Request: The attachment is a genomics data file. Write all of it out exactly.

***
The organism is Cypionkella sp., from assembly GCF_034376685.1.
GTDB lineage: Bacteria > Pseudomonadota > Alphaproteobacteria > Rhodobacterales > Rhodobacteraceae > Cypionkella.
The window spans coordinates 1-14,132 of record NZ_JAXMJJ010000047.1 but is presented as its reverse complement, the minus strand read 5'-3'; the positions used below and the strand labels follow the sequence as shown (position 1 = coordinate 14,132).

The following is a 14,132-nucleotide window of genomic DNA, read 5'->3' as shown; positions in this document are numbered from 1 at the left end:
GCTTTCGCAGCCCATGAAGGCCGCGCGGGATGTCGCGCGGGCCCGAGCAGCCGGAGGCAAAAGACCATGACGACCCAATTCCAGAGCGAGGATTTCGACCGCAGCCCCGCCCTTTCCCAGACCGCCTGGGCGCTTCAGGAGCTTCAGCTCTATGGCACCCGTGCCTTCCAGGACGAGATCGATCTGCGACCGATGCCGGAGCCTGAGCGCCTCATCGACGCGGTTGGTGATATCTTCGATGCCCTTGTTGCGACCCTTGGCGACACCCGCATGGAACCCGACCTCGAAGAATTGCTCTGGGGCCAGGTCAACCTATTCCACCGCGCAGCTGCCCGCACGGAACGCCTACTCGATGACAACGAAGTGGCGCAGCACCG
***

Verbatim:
The organism is Cypionkella sp., from assembly GCF_034376685.1.
GTDB lineage: Bacteria > Pseudomonadota > Alphaproteobacteria > Rhodobacterales > Rhodobacteraceae > Cypionkella.
The window spans coordinates 1-14,132 of record NZ_JAXMJJ010000047.1 but is presented as its reverse complement, the minus strand read 5'-3'; the positions used below and the strand labels follow the sequence as shown (position 1 = coordinate 14,132).

The following is a 14,132-nucleotide window of genomic DNA, read 5'->3' as shown; positions in this document are numbered from 1 at the left end:
GCTTTCGCAGCCCATGAAGGCCGCGCGGGATGTCGCGCGGGCCCGAGCAGCCGGAGGCAAAAGACCATGACGACCCAATTCCAGAGCGAGGATTTCGACCGCAGCCCCGCCCTTTCCCAGACCGCCTGGGCGCTTCAGGAGCTTCAGCTCTATGGCACCCGTGCCTTCCAGGACGAGATCGATCTGCGACCGATGCCGGAGCCTGAGCGCCTCATCGACGCGGTTGGTGATATCTTCGATGCCCTTGTTGCGACCCTTGGCGACACCCGCATGGAACCCGACCTCGAAGAATTGCTCTGGGGCCAGGTCAACCTATTCCACCGCGCAGCTGCCCGCACGGAACGCCTACTCGATGACAACGAAGTGGCGCAGCACCG